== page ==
Critiques: What to say when you don't know what to say
All of us have heard about feedback events during our time on deviantArt. Many of us have participated in them, while others have declined to do so for various reasons. Some of these reasons include fear of receiving critique on one's own work, fear of being attacked for critiquing someone's work, fear of not knowing what to say, and feeling inadequate to critique a deviation from someone who is perhaps more skilled than we are--especially if the deviation is created using a medium to which we are unaccustomed.
We especially want to focus on this last reason.
Here is a conversation that we had recently in a dA chat room (names have been changed):
Us: We are planning a cross-medium, dA-wide critique event for Project Educate!! Will you participate?
DeviantX: Hmm. I don't know.
Us: Why not?
DeviantX: I'm a photomanipulator. I can't critique literature, for example.
Us: Yes, you can! Everyone has a valid viewpoint, right? If nothing else, you can tell the writer how his or her words made you feel. That feedback is invaluable to the writer because it tells him or her that the words are coming across the way they were intended.
DeviantX: Hmm. I didn't think of it that way.
Us: So, will you play?
DeviantX: Sure! Why not!
Providing feedback for individuals who are more skilled than you are or for artwork that is created from media to which you are unaccustomed can be uncomfortable at first. But, with a little bit of practice, you'll learn that you, too, can critique like a pro.
Now, here's our disclaimer: Some individuals would say that, as a photomanipulator, your feedback for a literature deviation (to continue the example described above) may not be as "useful" as feedback coming from another writer. This is a valid point when it comes to technical aspects. A visual artist may not have the background and vocabulary to be able to critique paragraph structure, anticipation/suspense-building, and climax. But, that does not mean that you have nothing valuable to say about the meaning of the piece itself.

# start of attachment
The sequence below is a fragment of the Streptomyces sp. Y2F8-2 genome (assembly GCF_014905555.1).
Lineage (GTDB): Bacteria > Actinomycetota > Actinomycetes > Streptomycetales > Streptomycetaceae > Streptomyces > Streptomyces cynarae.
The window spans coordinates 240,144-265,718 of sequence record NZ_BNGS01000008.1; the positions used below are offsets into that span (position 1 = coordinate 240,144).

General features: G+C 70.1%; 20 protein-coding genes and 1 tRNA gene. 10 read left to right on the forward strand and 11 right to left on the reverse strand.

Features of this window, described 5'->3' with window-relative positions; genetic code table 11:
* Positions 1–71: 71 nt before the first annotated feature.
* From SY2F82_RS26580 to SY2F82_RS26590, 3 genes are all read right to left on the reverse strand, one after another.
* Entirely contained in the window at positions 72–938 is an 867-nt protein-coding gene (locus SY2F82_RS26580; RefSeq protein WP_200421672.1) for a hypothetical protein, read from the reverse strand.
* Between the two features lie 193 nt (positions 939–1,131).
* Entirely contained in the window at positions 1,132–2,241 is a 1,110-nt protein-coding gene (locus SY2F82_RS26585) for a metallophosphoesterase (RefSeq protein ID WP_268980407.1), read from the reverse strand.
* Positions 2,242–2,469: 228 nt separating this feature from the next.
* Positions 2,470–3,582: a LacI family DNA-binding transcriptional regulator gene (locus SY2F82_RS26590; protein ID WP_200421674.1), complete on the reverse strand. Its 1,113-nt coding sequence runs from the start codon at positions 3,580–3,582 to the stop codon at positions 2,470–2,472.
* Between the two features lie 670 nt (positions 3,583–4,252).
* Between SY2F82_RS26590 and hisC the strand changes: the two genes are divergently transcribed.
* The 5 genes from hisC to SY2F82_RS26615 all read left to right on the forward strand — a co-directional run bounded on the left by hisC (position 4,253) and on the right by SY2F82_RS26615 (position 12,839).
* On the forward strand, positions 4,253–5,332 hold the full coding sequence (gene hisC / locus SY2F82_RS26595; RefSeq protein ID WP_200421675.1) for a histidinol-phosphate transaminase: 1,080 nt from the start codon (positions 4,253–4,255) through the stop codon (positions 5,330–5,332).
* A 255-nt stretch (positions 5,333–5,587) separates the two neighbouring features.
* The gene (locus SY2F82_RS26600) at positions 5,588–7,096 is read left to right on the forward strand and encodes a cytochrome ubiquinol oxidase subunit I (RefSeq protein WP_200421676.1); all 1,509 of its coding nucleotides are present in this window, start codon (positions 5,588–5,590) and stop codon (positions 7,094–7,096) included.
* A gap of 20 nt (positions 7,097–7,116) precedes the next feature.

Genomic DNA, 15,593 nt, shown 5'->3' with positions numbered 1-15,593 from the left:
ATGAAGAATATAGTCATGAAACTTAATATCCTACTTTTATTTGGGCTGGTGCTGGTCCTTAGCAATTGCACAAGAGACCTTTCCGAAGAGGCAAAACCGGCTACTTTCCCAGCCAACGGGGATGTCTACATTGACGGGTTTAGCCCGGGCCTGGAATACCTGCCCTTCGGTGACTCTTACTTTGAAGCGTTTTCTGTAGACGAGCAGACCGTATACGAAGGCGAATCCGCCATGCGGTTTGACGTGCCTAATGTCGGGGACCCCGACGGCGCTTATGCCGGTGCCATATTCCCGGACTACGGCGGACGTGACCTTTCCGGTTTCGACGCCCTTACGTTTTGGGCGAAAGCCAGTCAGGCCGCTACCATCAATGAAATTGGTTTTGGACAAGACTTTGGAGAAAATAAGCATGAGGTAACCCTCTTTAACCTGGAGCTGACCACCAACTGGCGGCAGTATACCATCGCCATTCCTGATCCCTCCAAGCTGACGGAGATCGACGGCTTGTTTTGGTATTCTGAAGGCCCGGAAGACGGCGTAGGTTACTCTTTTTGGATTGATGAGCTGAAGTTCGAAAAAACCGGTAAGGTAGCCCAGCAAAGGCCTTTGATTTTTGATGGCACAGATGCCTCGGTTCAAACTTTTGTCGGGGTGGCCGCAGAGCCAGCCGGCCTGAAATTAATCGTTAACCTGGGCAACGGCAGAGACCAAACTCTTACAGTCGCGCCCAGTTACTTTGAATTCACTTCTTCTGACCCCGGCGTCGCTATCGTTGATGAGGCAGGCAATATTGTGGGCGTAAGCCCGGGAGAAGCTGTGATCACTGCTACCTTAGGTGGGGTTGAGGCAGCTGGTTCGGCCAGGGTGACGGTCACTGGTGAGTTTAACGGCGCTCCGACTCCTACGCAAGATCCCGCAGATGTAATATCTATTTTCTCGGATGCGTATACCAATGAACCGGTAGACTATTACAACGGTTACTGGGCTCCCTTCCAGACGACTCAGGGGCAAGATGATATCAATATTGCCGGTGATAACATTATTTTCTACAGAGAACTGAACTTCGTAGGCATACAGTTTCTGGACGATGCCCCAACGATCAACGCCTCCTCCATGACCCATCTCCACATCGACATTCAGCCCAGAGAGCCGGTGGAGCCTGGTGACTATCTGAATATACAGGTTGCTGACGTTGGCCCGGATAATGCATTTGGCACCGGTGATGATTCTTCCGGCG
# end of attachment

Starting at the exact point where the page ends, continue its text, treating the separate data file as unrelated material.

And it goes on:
Visual artists critiquing visual art may have an easier time, as "good" art will utilize good composition, light and shadow, perspective, and often complementary colors/tones. So, it is usually (not always) safe to structure a critique/feedback bit around these concepts. Sometimes, though, we feel as if we do not have enough technical knowledge or skills to be able to address these things adequately, or we are afraid of saying something stupid and embarrassing ourselves. Don't fret! Help is here.
Here are some "talking points" that you can use when you are providing feedback for pieces for which you lack technical skill or knowledge.
For all art:
How does the piece make you feel?
What is the take-home message? With what impression does it leave you?
Does it tell a story? What is that story?
What did you really LIKE about it? (Remember: critiques don't have to be completely negative!)
What do you think the artist's intent was?
Reading the artist comment can be useful. Sometimes an artist asks questions about their deviation, and it's always good to answer them in your comment.
For visual art specifically:
Where is your eye led? Is that where you think it SHOULD be led?
What do the colors say to you? Are they soothing? Somber? Bold? Uncomfortable?
Are the sizes of each item in the picture appropriate relative to the others? Should they be?
Think about the items in the light. Are there also shadows?
Is this something you would hang on your wall? Why/why not?
Is there texture? What do you think about it?
For photomanipulations especially: Is it seamless, or can you tell that there are many parts put together?
For written art specifically:
What is the tone? Is the piece suspenseful? Humorous? Angry? Happy?